Isabelle still grieves for the loss of Jeff, whom she describes as her soulmate – but she was comforted by the fact Jeff’s death went to save the lives of five other people. This was because, as she faced switching off Jeff’s life support, she made the decision to donate his organs.
However, Isabelle says: “Even now I can’t forgive the doctor for what she did. If she had bothered to come out and see Jeff , he would still be alive today.”
Have you made the headlines but want to tell your story again? If so do contact me here: Sell a story to the press.
Khrystal Barton’s quirky real life story appeared in THE SUN newspaper yesterday.
When Khrystal Barton emailed me about her sponsored wedding, I knew it would be a story that would interest a newspaper.
Khrystal was delighted when fiance Ian proposed on the day of the Royal wedding this year. But when she counted up the cost of her dream white wedding, it came to around £20,000. And although the couple could afford to fund it, they felt it was a lot of money to splash out on one day. At the same time, Khrystal didn’t want to give up on the wedding she’d always imagined she’d have.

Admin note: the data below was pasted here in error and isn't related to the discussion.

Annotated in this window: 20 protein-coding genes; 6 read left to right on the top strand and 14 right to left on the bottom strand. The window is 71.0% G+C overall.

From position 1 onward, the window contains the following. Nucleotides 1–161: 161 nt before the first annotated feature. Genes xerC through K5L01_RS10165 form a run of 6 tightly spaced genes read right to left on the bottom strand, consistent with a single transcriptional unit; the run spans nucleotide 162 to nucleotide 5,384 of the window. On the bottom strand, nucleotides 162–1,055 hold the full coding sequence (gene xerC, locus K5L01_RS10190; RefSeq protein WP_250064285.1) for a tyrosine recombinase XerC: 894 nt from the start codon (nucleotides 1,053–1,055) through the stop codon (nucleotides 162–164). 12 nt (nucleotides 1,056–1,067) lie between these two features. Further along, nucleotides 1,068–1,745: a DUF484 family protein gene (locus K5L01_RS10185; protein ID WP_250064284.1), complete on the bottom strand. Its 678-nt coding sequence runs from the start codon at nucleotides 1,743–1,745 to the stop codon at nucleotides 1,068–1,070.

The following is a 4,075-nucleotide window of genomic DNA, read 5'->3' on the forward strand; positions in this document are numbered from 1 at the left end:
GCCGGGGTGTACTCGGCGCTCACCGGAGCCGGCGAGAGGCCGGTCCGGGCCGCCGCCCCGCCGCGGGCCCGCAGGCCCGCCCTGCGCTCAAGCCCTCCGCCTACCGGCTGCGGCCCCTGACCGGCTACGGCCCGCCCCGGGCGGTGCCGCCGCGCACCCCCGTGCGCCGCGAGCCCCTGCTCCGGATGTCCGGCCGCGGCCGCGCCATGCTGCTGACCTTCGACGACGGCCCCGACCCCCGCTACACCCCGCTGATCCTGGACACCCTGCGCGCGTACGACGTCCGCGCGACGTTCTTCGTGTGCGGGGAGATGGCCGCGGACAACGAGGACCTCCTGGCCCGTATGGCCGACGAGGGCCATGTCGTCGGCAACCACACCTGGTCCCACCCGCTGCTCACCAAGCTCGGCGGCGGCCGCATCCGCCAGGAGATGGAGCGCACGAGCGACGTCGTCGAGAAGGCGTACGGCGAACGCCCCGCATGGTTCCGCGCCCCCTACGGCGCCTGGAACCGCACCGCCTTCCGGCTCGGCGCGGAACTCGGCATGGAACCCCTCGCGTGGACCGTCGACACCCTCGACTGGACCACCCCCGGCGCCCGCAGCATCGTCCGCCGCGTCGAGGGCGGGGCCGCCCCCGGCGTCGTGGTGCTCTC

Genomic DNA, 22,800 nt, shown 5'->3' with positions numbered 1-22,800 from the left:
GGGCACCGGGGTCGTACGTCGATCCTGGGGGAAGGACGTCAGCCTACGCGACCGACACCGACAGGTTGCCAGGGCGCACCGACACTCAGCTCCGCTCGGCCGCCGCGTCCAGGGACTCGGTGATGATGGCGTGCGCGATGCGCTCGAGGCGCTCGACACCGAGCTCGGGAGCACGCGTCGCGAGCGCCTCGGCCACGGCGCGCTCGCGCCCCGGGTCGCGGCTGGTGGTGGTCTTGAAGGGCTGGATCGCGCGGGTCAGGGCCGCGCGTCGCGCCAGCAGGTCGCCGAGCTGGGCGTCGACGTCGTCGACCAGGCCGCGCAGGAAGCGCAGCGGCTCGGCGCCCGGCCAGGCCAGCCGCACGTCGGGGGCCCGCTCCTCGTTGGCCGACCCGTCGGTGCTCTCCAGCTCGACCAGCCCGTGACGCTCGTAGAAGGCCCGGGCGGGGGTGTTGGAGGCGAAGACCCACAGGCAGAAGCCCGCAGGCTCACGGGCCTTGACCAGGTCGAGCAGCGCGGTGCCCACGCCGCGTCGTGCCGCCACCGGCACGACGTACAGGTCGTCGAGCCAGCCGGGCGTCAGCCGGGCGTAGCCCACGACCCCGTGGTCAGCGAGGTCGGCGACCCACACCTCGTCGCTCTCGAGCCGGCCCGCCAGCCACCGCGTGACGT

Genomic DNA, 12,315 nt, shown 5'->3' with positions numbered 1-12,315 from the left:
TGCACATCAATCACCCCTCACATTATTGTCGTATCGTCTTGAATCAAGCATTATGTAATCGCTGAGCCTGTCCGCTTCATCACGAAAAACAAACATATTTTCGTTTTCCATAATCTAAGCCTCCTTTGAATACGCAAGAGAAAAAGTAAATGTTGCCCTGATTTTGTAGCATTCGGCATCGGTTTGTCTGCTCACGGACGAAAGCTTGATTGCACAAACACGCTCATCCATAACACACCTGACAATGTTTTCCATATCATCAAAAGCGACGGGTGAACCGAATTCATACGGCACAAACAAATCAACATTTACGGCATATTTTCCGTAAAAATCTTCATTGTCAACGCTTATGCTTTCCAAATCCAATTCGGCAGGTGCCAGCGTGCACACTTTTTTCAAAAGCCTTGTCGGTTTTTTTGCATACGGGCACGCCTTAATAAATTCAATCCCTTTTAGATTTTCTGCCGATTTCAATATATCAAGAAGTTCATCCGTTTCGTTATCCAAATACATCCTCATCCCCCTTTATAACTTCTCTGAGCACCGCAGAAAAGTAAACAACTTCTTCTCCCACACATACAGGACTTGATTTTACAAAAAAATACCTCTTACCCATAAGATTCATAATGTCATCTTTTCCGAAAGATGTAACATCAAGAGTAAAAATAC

But then she googled ‘how to fund a wedding’ and saw that in the States, many people have their weddings sponsored. This means businesses might give a discounted service in return for advertising plug on the wedding day.
So guests are told who supplied the food and businesses who provided the dresses, photos, flowers – and all the other many services that go to make a day special.
Brides to be will often enclose business leaflets in the invites, they will be mentioned in the order of service and business cards will be provided for guests to pick up. Sponsors are often mentioned in the speeches as well.